That said, pre-nuptial agreements are a relevant circumstance of a case to be considered by a judge. In the Supreme Court case of Radmacher v Granatino , the highest court in England & Wales made it clear that a court should give effect to a pre-nuptial agreement that is freely entered into by each party with a full appreciation of its implications unless, in the circumstances prevailing, it would not be fair to hold the parties to the agreement. This essentially means that if a pre-nuptial agreement is drafted properly, it is likely to have a substantial impact on a judge’s decision in many cases.
Breaking the judgment in Radmacher v Granatino  down further, parties entering into a pre-nuptial agreement should consider the following:
1. Is the pre-nuptial agreement freely entered into?
Are the parties entering into a pre-nuptial agreement of their own free will without any pressure? Do the parties feel that they are on an equal footing and freely able to negotiate the terms of the agreement? Have the parties signed the pre-nuptial agreement as far in advance of the wedding date as possible and at least 28 days before the date? What emotional state were the parties in at the time of drafting and signing the pre-nuptial agreement? How old are they? How mature are they? What relationship experience do they have?
2. Do the parties have a full appreciation of the implications of the pre-nuptial agreement?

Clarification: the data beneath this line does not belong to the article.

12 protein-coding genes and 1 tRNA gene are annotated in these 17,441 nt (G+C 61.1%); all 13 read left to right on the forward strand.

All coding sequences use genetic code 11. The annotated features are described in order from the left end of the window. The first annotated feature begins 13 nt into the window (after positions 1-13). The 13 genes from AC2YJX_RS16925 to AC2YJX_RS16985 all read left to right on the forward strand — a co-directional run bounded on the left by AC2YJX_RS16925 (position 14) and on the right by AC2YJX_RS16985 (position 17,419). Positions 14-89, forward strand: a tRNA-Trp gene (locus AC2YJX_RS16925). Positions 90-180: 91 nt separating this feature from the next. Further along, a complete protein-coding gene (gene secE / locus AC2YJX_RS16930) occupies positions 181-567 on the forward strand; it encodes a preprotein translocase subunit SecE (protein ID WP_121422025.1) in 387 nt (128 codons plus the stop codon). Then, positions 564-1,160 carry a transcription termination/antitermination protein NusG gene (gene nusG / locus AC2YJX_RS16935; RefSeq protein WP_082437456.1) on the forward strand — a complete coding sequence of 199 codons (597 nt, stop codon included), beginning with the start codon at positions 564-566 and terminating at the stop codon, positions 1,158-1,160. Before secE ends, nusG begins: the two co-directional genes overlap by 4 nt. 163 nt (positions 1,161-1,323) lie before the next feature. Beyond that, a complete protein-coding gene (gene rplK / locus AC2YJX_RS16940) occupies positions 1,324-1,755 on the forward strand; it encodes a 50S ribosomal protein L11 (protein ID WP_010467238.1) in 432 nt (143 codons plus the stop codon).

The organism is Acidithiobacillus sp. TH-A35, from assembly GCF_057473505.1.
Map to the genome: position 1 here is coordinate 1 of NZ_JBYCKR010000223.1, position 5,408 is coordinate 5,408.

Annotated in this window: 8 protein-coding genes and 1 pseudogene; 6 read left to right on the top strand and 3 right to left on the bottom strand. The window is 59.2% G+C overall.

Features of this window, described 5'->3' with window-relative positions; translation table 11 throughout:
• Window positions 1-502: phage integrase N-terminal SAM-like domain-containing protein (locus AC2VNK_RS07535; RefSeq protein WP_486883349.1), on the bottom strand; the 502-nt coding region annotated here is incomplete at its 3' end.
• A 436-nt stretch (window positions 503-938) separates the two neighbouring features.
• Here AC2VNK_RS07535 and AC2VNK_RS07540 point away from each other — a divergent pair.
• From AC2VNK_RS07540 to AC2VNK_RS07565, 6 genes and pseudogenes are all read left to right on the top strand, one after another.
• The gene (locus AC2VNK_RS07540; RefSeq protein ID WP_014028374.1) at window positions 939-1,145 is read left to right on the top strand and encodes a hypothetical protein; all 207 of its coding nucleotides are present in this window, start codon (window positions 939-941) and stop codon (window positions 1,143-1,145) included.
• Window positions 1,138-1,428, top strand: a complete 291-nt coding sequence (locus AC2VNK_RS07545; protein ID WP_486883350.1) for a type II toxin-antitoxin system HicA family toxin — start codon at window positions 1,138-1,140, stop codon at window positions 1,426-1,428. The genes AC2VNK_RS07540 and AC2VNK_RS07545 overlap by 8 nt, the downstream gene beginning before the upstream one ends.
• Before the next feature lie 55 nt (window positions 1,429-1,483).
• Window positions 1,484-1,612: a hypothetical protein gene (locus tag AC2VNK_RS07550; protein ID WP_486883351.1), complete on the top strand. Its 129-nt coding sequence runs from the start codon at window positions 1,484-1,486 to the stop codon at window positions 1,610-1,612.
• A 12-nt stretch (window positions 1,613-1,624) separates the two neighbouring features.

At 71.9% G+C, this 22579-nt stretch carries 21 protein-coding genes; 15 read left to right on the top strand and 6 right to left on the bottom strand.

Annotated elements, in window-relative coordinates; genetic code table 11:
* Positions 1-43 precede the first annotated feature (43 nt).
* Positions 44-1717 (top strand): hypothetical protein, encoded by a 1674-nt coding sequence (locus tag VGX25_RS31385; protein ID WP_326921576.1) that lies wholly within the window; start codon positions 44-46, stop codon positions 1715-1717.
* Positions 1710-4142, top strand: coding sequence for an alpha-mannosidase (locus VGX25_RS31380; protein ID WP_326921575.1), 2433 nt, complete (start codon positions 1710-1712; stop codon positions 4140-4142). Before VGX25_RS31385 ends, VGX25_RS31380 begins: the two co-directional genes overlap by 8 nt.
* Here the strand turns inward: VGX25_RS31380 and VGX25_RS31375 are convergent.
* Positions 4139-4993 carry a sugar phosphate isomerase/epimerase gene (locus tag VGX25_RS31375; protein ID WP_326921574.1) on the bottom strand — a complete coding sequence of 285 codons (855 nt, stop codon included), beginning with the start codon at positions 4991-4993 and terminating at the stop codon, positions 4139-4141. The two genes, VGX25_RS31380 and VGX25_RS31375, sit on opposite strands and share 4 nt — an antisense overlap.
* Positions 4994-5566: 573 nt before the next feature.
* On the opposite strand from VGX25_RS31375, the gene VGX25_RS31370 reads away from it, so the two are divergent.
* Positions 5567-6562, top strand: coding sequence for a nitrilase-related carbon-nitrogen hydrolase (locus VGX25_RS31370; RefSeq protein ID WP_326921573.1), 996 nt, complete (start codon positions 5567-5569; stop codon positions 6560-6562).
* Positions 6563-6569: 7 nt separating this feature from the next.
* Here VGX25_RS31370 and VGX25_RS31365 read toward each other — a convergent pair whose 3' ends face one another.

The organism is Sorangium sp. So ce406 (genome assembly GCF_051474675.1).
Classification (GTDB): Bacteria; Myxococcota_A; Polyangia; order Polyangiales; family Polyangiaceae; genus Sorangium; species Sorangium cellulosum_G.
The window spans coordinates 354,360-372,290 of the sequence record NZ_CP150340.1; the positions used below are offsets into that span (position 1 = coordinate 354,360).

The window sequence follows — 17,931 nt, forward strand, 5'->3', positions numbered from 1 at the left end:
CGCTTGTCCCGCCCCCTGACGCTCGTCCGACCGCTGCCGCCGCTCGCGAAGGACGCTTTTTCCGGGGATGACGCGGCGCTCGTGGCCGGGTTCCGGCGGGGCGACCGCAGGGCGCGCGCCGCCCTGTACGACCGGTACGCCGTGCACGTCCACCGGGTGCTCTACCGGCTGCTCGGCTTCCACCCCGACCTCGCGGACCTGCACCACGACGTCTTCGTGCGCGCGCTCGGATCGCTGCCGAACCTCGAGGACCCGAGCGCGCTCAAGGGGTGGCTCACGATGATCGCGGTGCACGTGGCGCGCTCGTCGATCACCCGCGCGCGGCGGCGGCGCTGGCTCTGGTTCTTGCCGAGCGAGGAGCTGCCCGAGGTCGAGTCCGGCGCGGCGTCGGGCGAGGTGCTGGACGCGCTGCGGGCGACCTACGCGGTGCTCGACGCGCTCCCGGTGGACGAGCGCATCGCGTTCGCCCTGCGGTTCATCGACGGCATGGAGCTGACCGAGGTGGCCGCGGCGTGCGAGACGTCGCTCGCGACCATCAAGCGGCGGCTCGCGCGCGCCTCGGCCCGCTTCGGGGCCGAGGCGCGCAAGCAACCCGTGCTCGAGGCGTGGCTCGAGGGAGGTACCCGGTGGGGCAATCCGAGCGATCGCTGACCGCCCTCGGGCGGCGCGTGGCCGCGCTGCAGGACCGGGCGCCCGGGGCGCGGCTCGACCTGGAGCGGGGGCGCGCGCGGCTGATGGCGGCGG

Have the parties received specialist independent, family law advice from a solicitor in England or Wales? Do either of the parties have a connection with another country and if so, has that party received specialist independent family law advice from a solicitor in that country? Do the parties have all the relevant information material to their decision? Do the parties intend to be bound by the terms of the pre-nuptial agreement?
3. Is it fair to hold the parties to the pre-nuptial agreement?
Has the pre-nuptial agreement provided for the reasonable requirements of any child or children of the family? If the answer is no, it will not be considered fair. Does the pre-nuptial agreement leave one party in a state of real need, whilst the other party is comfortably provided for? If the answer is yes, it is unlikely to be considered fair.
The longer a marriage lasts, the greater the chance the pre-nuptial agreement may not be fair because of unforeseen changes in circumstances, for example the birth of a child, bankruptcy, or long-term illness of one party. It is therefore prudent to include a review clause in the pre-nuptial agreement that triggers a review of the terms upon a significant change in circumstances.